NBC finished the 2011-2012 TV season in third place among the younger 18-to-49-year-old viewers advertisers target -- topping Walt Disney Co. (DIS)’s ABC and marking its best standing in eight years. Only NBC and CBS posted gains in the group and total audience.
Two weeks into the new season, the network’s audience in the younger demographic has increased 12 percent from last year, according to Nielsen data. It’s third in total audience.
Those results follow the summer’s break-even Olympics telecast and a series of high-profile commitments that Comcast, the largest U.S. pay TV company, made shortly after taking control. According to Roberts, NBC in the first 100 days of Comcast ownership made $20 billion of decisions -- from buying out a minority investor in its theme parks to extending contracts for football, hockey and the Olympics.
This season’s new shows mark the first full slate under Bob Greenblatt, who was brought in to lead NBC Entertainment after ushering “Dexter” and “The Tudors” at CBS’s Showtime.
Greenblatt has benefited from a $200 million annual boost in NBC’s production budget since he took over in November 2010. He unveiled 10 shows in May, after introducing a dozen a year earlier.
“It’s about having enough money to develop a lot of things, given the situation we’re in,” Greenblatt, 52, said in an interview. “The programming was down to the bare threads.”
Based on initial ratings, Greenblatt has placed full-season orders for “Go On,” “Revolution” and “The New Normal,” a comedy about a gay couple that becomes friends with the surrogate mother of their child and her grandmother.
The company still faces the task of rebuilding its studio. In 2009, under General Electric Co. (GE), NBC cut entertainment spending, shuttered in-house production and tried to draw viewers back to its lineup by moving Jay Leno to 10 p.m.
When that failed three months later, NBC raced to order shows. Under Greenblatt, the network has restarted making programs for itself and for sale to others, such as “The Mindy Project” on Fox.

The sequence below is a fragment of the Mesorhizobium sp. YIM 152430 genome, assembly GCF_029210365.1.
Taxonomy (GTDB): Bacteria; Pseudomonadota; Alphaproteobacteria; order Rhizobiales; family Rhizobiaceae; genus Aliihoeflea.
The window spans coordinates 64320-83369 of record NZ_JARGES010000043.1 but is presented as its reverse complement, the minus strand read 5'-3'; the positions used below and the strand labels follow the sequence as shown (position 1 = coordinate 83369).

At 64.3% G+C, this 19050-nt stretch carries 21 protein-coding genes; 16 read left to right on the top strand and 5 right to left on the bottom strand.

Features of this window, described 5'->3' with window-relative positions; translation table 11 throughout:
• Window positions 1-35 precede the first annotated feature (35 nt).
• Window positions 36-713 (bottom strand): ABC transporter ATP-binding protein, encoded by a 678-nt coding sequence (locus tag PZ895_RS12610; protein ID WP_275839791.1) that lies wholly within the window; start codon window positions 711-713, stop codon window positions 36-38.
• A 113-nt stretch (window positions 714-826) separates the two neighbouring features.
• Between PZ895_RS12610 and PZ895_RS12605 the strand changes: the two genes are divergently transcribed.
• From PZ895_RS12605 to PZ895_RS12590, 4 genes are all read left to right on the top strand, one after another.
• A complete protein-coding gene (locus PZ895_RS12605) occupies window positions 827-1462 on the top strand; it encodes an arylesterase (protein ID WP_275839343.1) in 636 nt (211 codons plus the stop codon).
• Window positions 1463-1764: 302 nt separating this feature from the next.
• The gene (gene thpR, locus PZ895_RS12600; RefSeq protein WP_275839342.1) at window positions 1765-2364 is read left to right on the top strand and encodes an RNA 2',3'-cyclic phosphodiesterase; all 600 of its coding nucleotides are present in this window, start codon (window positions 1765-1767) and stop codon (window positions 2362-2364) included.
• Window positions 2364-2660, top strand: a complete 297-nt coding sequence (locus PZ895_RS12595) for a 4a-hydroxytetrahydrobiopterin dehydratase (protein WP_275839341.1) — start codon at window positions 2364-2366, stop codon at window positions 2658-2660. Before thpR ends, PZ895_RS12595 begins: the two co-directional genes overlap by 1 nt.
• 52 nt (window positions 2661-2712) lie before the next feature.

“You’ve already seen the worst case,” said Amy Yong, an analyst at Macquarie Securities in New York who has an “outperform” rating on Comcast. “The best case is they go to No. 3 overall and gain a billion dollars in incremental revenue.”
As the network addresses entertainment shortcomings, it faces challenges elsewhere. This week, NBC named Willie Geist a co-host of “Today” at 9 a.m. and appointed a new executive producer for “Rock Center With Brian Williams,” a prime-time news program. In the first week of the new season “Today” trailed ABC’s “Good Morning America” in Nielsen ratings.
Comcast must also negotiate the purchase of General Electric’s remaining 49 percent stake in July 2014. NBC Universal has begun to stockpile cash with the $3.03 billion sale of its stake in A&E Networks, Chief Financial Officer Michael Angelakis said at a Sept. 19 investor conference.
NBC is rebuilding prime time day by day, said Burke, who led ABC before joining Comcast in 1998. Each night takes a year. The network is using “Sunday Night Football,” the most-watched show on TV, to promote Monday’s “The Voice,” a singing competition that regularly wins the night, and “Revolution.”
“It’s a long, long climb up the ladder and we’re only on the second rung,” Greenblatt said from his office in Los Angeles. “But at least we’re not falling off the ladder.”